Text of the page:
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Big Bird Lays an Egg

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For an 8-footer with a lot of yellow feathers and a bird's brain, Big Bird is a fellow with a lot of friends in medium-high places. Barack Obama has even commissioned a campaign commercial taking Mitt Romney to task for treating the bird with something less than reverence. The Bird is all he's talking about.

The lowlight of the first debate for Big Bird fans was Romney's turning to moderator Jim Lehrer and saying: "I'm sorry, Jim, I'm going to stop this subsidy to PBS. I'm going to stop other things -- and I like PBS. I love Big Bird. I actually like you, too. But I'm not going to keep on spending money on things to borrow money from China to pay for it."

You might have thought Romney had threatened to cancel Christmas, shutter the candy factory and close the orphanage. Charles Blow, a columnist for The New York Times, speaking for Bird lovers everywhere, leapt to the defense of the bird that taught him everything he knows about colors and dancing numbers.

"Big Bird is the man," he wrote in the purple ink so beloved by the friends of the Bird. "He's 8 feet tall. He can sing and roller skate and ride a unicycle and dance. Can you do that, Mr. Romney?"

Probably not, but he can lay out a case for preserving reality and redeeming the mortgage that China holds on the home of the brave. Romney understands that spending money we don't have on every frill that catches a child's eye becomes a moral issue, and how the government spends the public's money demands paying attention to hard choices. Every cut is sacred to someone. If Big Bird is so crucial to educating the republic, why not cut something else? (Charlie Rose? Bill Moyers?)

There's a reason why Sesame Street, delightful though it may be, is attractive to a culture addicted to ease, dancing colors and nonstop entertainment. Children raised on the Street get a distorted image of how hard real learning can be. Math, algebra, geometry and calculus are not about colors, feathers and dancing numbers. Generations of students can tell you that "math is difficult," as Barbie once put it, to the chagrin of feminists who thought her remark from her high-tech implant degraded female mathematical aptitude.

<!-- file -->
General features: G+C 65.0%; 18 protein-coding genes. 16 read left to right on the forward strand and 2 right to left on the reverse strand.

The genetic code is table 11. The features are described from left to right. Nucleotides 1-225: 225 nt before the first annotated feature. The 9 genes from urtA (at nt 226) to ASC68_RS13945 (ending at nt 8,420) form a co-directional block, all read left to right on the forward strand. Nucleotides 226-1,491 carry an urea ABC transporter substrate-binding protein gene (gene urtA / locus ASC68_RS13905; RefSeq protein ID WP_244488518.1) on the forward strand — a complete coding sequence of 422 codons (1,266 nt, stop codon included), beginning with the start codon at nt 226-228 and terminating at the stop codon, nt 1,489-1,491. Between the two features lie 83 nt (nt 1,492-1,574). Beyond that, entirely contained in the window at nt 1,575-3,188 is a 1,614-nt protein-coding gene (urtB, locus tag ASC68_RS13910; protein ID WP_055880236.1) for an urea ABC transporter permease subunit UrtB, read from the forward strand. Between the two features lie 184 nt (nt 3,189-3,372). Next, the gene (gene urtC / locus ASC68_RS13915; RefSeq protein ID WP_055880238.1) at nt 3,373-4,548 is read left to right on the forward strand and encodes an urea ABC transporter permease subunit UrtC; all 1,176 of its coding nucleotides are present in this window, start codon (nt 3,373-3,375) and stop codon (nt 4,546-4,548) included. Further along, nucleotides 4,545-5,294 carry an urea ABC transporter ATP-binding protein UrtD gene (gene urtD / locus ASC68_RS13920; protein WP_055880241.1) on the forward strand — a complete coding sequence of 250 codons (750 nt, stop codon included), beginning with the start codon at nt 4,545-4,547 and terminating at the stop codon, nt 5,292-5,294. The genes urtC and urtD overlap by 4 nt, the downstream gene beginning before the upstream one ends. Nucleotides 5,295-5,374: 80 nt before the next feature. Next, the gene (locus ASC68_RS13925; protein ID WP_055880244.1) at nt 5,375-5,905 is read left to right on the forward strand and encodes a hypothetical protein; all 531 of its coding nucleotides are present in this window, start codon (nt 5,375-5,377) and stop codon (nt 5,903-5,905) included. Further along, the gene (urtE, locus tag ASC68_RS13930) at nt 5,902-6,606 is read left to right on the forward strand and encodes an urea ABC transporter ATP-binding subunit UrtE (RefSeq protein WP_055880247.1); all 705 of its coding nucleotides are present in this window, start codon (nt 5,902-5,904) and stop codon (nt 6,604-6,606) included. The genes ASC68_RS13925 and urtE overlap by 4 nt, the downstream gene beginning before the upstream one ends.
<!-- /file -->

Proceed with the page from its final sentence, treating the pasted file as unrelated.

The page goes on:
Mitt Romney's astonishing resetting of the campaign was about more than Big Bird's government subsidy. George Bush the elder might say it was about "the vision thing." The vision thing is something that neither Republicans nor Democrats are very good at articulating, but tucked into Mr. Romney's discussion of the killer deficit was that five-letter word, "moral," which sounds almost quaint to contemporary ears:

"I think it's not just an economic issue, I think it's a moral issue. I think it's frankly not moral for my generation to keep spending massively more than we take in knowing those burdens are going to be passed on to the next generation and they're going to pay the interest and the principle all their lives."

Let's not give Big Bird airs. If the defenders of learning math on Sesame Street find dancing numbers so valuable, how is it that almost nobody understands the numbers of the deficit? The money earned from Sesame's spinoffs can surely take care of the Bird and the Muppets into their old age, but the dancing numbers of Social Security, Medicare and Medicaid need a new choreographer. That's both a moral issue as well as a math problem.

Since Sesame Street first went on the air, the math and science scores of American kids, reckoned against the world's, have been dismal. I'm not suggesting a cause and effect, but for all of its terrific entertainment value, Sesame Street develops an appetite for passive learning, liberally dusted with powdered sugar. We shouldn't get carried away admiring the "educational" benefits of public television, which has become a little bit old-fashioned.


The important point Romney raised in the debate was about the moral choices a society must face looking forward to a bankrupt future. The issue of what the government does and doesn't fund shouldn't be trivialized, as President Obama trivialized it in a post-debate attempt at humor: "Gov. Romney plans to let Wall Street run wild again, but he's bringing the hammer down on Sesame Street."

In "Street Gang," a history of Sesame Street, television producer Joan Cooney compares the show's concept as offering an education as ice cream instead of spinach. But as every child eventually learns, sometimes you've got to eat your spinach.

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